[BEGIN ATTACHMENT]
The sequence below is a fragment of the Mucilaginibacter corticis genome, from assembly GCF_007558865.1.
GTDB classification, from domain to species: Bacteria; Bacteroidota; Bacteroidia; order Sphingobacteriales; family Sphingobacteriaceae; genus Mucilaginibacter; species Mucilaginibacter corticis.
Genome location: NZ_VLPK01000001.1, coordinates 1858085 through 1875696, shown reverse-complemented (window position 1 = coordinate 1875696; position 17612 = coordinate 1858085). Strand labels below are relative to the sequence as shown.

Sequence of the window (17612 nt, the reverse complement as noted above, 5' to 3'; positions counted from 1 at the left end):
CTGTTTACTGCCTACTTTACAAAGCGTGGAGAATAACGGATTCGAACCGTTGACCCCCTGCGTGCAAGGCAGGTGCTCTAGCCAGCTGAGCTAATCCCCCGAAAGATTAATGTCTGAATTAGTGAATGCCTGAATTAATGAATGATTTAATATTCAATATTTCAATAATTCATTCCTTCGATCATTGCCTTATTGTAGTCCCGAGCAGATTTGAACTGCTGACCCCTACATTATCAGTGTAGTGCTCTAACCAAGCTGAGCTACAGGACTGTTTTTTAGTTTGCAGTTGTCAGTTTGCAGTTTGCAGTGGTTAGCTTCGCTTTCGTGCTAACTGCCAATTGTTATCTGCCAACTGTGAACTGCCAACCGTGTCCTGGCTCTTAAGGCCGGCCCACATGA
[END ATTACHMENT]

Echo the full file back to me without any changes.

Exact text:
The sequence below is a fragment of the Mucilaginibacter corticis genome, from assembly GCF_007558865.1.
GTDB classification, from domain to species: Bacteria; Bacteroidota; Bacteroidia; order Sphingobacteriales; family Sphingobacteriaceae; genus Mucilaginibacter; species Mucilaginibacter corticis.
Genome location: NZ_VLPK01000001.1, coordinates 1858085 through 1875696, shown reverse-complemented (window position 1 = coordinate 1875696; position 17612 = coordinate 1858085). Strand labels below are relative to the sequence as shown.

Sequence of the window (17612 nt, the reverse complement as noted above, 5' to 3'; positions counted from 1 at the left end):
CTGTTTACTGCCTACTTTACAAAGCGTGGAGAATAACGGATTCGAACCGTTGACCCCCTGCGTGCAAGGCAGGTGCTCTAGCCAGCTGAGCTAATCCCCCGAAAGATTAATGTCTGAATTAGTGAATGCCTGAATTAATGAATGATTTAATATTCAATATTTCAATAATTCATTCCTTCGATCATTGCCTTATTGTAGTCCCGAGCAGATTTGAACTGCTGACCCCTACATTATCAGTGTAGTGCTCTAACCAAGCTGAGCTACAGGACTGTTTTTTAGTTTGCAGTTGTCAGTTTGCAGTTTGCAGTGGTTAGCTTCGCTTTCGTGCTAACTGCCAATTGTTATCTGCCAACTGTGAACTGCCAACCGTGTCCTGGCTCTTAAGGCCGGCCCACATGA